There’s absolutely no filter. It’s gone. Before, working with different producers and having quite a large team of yeses, nos, and even more nos coming at me before I made an idea, perhaps things might have gotten changed by the time they got to the listener. In my lyrics, my contributions have always been from me. I think when you listen back to my other records, the lyricism, stories, personal torment and the experiences I’ve had of not really giving a f—, they’ve always been there. Now, the whole thing connects to the music as well. It’s the purest dose of me you can get.
But because you’ve taken on several identities, whether it’s as Natalia Kills, as Teddy Sinclair, or on tracks for Madonna and Rihanna, do you find yourself writing from different perspectives or is it coming from the same place?
It’s all coming from the same place, and I don’t really know where that place is, to be honest. I sit there with a pen and suddenly it goes on the page.
Judging by those lyrics, I think it’s fair to say there’s an essence of sadness or pain that’s essential to your process. Is that reflected on this EP again? Were you able to tap into that place of vulnerability once more?
I’m really just telling you about my life. If it comes across as sad, then I guess it is. But, am I a sad person? If I’m writing about a particular memory and it’s not a nice event, I’m not going to sugarcoat it so it’s an easier pill to swallow. I suppose I’ve been through a few things that people normally wouldn’t repeat out loud in conversation, let alone a song, but when you put beautiful music behind these things and you get to say it out loud, so freely and joyously and unapologetically, I think you’re turning sad or tragic moments into something really beautiful. There’s nothing like a big ‘f— you’ and a glass of champagne.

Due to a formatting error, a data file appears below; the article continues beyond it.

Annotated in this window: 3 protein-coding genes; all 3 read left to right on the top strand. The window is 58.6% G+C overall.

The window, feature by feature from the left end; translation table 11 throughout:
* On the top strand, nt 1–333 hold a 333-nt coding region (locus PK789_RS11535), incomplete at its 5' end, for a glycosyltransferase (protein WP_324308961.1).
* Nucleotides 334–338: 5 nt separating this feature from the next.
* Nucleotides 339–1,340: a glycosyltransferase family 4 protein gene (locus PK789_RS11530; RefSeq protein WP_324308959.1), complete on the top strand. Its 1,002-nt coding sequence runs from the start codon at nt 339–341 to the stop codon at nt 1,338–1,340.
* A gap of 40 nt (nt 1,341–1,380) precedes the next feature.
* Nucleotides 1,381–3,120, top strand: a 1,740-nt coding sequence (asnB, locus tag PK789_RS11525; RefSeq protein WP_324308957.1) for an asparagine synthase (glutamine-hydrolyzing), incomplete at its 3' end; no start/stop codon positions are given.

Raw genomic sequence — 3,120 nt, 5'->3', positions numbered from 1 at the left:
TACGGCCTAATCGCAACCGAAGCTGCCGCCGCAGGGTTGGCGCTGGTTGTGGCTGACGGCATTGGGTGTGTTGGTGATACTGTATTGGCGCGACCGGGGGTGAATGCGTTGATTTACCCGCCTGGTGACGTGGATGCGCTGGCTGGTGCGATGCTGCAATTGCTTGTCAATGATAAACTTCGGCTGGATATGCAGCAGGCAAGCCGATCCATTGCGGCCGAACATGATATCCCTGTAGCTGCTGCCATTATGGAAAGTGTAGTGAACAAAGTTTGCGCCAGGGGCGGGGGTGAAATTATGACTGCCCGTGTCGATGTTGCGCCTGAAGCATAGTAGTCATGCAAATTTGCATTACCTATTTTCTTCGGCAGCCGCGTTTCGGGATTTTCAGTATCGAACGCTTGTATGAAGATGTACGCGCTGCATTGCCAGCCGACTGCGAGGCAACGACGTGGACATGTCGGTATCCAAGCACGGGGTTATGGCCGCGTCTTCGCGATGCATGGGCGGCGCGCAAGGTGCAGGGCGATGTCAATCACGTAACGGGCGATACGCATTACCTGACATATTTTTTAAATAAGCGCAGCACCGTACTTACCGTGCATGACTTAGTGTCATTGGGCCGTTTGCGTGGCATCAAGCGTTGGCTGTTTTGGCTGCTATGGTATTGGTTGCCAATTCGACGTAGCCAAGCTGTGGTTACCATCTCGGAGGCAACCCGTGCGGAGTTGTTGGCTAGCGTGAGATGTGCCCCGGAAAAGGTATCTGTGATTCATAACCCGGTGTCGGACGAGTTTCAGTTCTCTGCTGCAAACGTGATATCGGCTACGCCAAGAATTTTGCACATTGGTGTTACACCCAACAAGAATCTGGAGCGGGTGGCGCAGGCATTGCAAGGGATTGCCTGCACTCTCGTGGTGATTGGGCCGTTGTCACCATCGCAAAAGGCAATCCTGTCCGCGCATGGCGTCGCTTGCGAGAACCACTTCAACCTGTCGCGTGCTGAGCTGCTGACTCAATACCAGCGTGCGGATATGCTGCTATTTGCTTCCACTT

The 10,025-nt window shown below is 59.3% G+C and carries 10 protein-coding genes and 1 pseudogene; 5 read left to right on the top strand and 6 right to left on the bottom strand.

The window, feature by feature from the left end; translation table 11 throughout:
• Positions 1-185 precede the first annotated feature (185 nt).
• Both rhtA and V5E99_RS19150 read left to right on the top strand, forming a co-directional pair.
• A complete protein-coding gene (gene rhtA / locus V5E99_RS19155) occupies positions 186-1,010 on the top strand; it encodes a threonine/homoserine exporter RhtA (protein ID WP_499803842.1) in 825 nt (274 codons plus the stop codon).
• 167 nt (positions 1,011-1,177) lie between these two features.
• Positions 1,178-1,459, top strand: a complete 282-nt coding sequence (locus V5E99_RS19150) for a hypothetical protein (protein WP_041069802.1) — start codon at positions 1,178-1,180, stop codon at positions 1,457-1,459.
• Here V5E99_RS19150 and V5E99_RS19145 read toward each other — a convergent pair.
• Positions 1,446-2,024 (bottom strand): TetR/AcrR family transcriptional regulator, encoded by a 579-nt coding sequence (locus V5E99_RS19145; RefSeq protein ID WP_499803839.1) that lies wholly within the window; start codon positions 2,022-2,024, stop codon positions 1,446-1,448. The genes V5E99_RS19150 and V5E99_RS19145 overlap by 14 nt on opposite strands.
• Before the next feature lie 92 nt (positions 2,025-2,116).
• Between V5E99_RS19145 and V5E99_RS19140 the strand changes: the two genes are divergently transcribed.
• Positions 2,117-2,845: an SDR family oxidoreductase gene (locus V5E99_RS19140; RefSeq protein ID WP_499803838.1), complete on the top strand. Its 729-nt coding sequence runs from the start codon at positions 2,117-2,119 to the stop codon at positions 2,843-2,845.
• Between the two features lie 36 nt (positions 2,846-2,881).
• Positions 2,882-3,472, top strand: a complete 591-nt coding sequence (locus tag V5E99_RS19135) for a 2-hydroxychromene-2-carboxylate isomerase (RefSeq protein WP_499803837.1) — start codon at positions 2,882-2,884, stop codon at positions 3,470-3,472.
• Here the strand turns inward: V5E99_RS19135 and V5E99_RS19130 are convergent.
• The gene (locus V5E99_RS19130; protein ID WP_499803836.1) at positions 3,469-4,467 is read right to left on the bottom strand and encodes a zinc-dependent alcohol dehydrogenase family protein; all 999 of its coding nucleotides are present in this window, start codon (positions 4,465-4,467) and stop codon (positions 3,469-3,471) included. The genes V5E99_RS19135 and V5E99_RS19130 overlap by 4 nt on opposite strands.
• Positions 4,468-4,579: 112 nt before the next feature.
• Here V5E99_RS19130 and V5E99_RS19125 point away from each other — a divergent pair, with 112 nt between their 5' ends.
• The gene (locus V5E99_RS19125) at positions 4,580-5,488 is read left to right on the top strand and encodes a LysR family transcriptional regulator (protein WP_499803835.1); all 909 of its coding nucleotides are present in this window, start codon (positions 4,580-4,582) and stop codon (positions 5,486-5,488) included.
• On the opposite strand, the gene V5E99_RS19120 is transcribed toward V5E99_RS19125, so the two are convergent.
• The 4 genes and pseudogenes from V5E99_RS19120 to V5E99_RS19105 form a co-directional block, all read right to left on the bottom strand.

What do you hope people connect with, specifically, on this EP, then?
I wrote those songs because it brought me pleasure. I make songs that make us really happy, that bring us a lot of joy to make. It’s all exposing moments in my life. There are moments that aren’t sad. “Mr. Watson,” for example, is a love song, maybe not to a person. There are times when I’ve hated a relationship I was in or felt like my friends abandoned me or my dad was in prison. I haven’t spoken to my mom or my family for years, my grandma who raised me died…
That’s alright. It’s good for the music, isn’t it? Heartbreak happens to everybody. In a song like “Mr. Watson,” I’m talking about these feelings and talking about them in a joyful way because there’s always been a quick fix there for me to get me out of the sadness, and it’s come in the form of what feels like a person or what feels like a relationship. “Mr. Watson” is asking, “What would I do without you? You saved me. You rescued me. You’re not good for me, but what is good?” Everything kills you in the end, anyway.
There’s also a song called “Alexis Texas,” and that’s about a special memory I made with Willy in Paris. It’s about first times. I haven’t had a lot of first times, recently, but when I met Willy, everything was like the first time. If you have a really good night, you might not remember most of it, but you know it was good anyway. That might be sad and it might be bad, but it feels so good to finally say it. It’s all f—ed, isn’t it?